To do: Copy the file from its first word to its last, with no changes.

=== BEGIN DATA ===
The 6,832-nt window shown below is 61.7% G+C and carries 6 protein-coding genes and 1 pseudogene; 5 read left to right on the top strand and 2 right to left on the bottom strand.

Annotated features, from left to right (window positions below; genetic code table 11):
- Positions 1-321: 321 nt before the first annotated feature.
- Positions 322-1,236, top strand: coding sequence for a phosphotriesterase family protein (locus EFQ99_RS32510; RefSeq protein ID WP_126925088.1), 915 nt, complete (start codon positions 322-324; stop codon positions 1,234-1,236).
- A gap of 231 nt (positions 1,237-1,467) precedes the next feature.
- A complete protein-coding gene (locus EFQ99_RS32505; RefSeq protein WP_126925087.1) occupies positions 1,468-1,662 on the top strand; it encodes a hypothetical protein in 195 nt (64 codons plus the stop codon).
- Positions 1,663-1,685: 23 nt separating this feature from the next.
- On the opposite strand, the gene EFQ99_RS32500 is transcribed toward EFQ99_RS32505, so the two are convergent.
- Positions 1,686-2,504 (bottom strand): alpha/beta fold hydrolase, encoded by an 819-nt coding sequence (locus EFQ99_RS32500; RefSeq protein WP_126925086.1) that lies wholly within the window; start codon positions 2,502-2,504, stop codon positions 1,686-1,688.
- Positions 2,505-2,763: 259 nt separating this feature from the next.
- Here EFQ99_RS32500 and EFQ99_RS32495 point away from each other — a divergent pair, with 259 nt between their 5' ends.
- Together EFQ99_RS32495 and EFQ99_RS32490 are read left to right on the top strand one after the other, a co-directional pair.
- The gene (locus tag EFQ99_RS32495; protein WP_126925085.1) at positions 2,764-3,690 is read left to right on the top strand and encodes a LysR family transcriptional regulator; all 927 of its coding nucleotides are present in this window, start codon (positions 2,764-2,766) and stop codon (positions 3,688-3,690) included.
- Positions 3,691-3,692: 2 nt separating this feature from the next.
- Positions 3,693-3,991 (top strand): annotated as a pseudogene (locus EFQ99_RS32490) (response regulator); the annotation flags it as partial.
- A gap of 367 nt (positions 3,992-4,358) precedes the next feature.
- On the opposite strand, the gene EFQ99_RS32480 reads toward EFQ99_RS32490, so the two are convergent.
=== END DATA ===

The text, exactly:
The 6,832-nt window shown below is 61.7% G+C and carries 6 protein-coding genes and 1 pseudogene; 5 read left to right on the top strand and 2 right to left on the bottom strand.

Annotated features, from left to right (window positions below; genetic code table 11):
- Positions 1-321: 321 nt before the first annotated feature.
- Positions 322-1,236, top strand: coding sequence for a phosphotriesterase family protein (locus EFQ99_RS32510; RefSeq protein ID WP_126925088.1), 915 nt, complete (start codon positions 322-324; stop codon positions 1,234-1,236).
- A gap of 231 nt (positions 1,237-1,467) precedes the next feature.
- A complete protein-coding gene (locus EFQ99_RS32505; RefSeq protein WP_126925087.1) occupies positions 1,468-1,662 on the top strand; it encodes a hypothetical protein in 195 nt (64 codons plus the stop codon).
- Positions 1,663-1,685: 23 nt separating this feature from the next.
- On the opposite strand, the gene EFQ99_RS32500 is transcribed toward EFQ99_RS32505, so the two are convergent.
- Positions 1,686-2,504 (bottom strand): alpha/beta fold hydrolase, encoded by an 819-nt coding sequence (locus EFQ99_RS32500; RefSeq protein WP_126925086.1) that lies wholly within the window; start codon positions 2,502-2,504, stop codon positions 1,686-1,688.
- Positions 2,505-2,763: 259 nt separating this feature from the next.
- Here EFQ99_RS32500 and EFQ99_RS32495 point away from each other — a divergent pair, with 259 nt between their 5' ends.
- Together EFQ99_RS32495 and EFQ99_RS32490 are read left to right on the top strand one after the other, a co-directional pair.
- The gene (locus tag EFQ99_RS32495; protein WP_126925085.1) at positions 2,764-3,690 is read left to right on the top strand and encodes a LysR family transcriptional regulator; all 927 of its coding nucleotides are present in this window, start codon (positions 2,764-2,766) and stop codon (positions 3,688-3,690) included.
- Positions 3,691-3,692: 2 nt separating this feature from the next.
- Positions 3,693-3,991 (top strand): annotated as a pseudogene (locus EFQ99_RS32490) (response regulator); the annotation flags it as partial.
- A gap of 367 nt (positions 3,992-4,358) precedes the next feature.
- On the opposite strand, the gene EFQ99_RS32480 reads toward EFQ99_RS32490, so the two are convergent.